The FBI wants legislation that would require Internet companies to build backdoors into their communication technologies that would allow government surveillance, CNET reports.
White House, Senate and FBI representatives held a meeting discussing technological shifts in communication that make it difficult for investigators to conduct wiretapping and other “going dark” surveillance practices.
Proposed legislation would require social networking sites, instant messaging, voice-over Internet Protocol and email services to redesign their code in order to be more wiretap-friendly, the report said.
An amended Communications Assistance for Law Enforcement Act would include Web companies in addition to broadband networks and telecommunications providers, which are already included under CALEA.
According to CNET, FBI Director Robert Mueller said the agency is not asking for industry support but is looking for ways to minimize the impacts that would result from adding Internet companies under CALEA.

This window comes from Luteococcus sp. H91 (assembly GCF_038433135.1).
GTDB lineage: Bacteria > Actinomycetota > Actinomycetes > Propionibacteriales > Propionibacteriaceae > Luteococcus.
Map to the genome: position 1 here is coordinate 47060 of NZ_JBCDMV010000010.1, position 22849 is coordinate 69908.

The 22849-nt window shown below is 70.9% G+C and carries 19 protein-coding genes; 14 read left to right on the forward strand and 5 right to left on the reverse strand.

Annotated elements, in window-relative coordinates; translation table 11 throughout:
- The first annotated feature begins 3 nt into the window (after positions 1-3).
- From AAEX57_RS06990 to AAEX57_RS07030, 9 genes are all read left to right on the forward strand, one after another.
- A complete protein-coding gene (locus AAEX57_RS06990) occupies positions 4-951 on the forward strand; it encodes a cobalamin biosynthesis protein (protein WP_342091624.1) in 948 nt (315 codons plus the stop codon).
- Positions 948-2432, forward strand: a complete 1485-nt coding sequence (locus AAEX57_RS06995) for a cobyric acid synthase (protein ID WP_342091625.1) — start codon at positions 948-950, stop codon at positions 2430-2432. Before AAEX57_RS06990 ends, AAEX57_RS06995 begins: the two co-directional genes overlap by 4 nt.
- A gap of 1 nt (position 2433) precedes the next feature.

The Federal Communications Commission, which handles CALEA inquiries and enforcement proceedings, has not granted the FBI authority to rewrite CALEA to include peer-to-peer programs such as Apple’s Facetime or Xbox Live chats.
Roszel Thomsen, Thomsen and Burke partner and a member of an FBI study group, told CNET industry would like to see a CALEA rewrite that includes protections against disclosure of trade secrets or confidential information.
Such measures would ensure law enforcement officials would not disclose this information during a court proceeding, which could potentially make it easier for industry and police to respond to new technologies, Thomsen added.
TechAmerica officials told CNET in an email that expanding CALEA would be a change in government surveillance law that would impose significant cost on communications companies.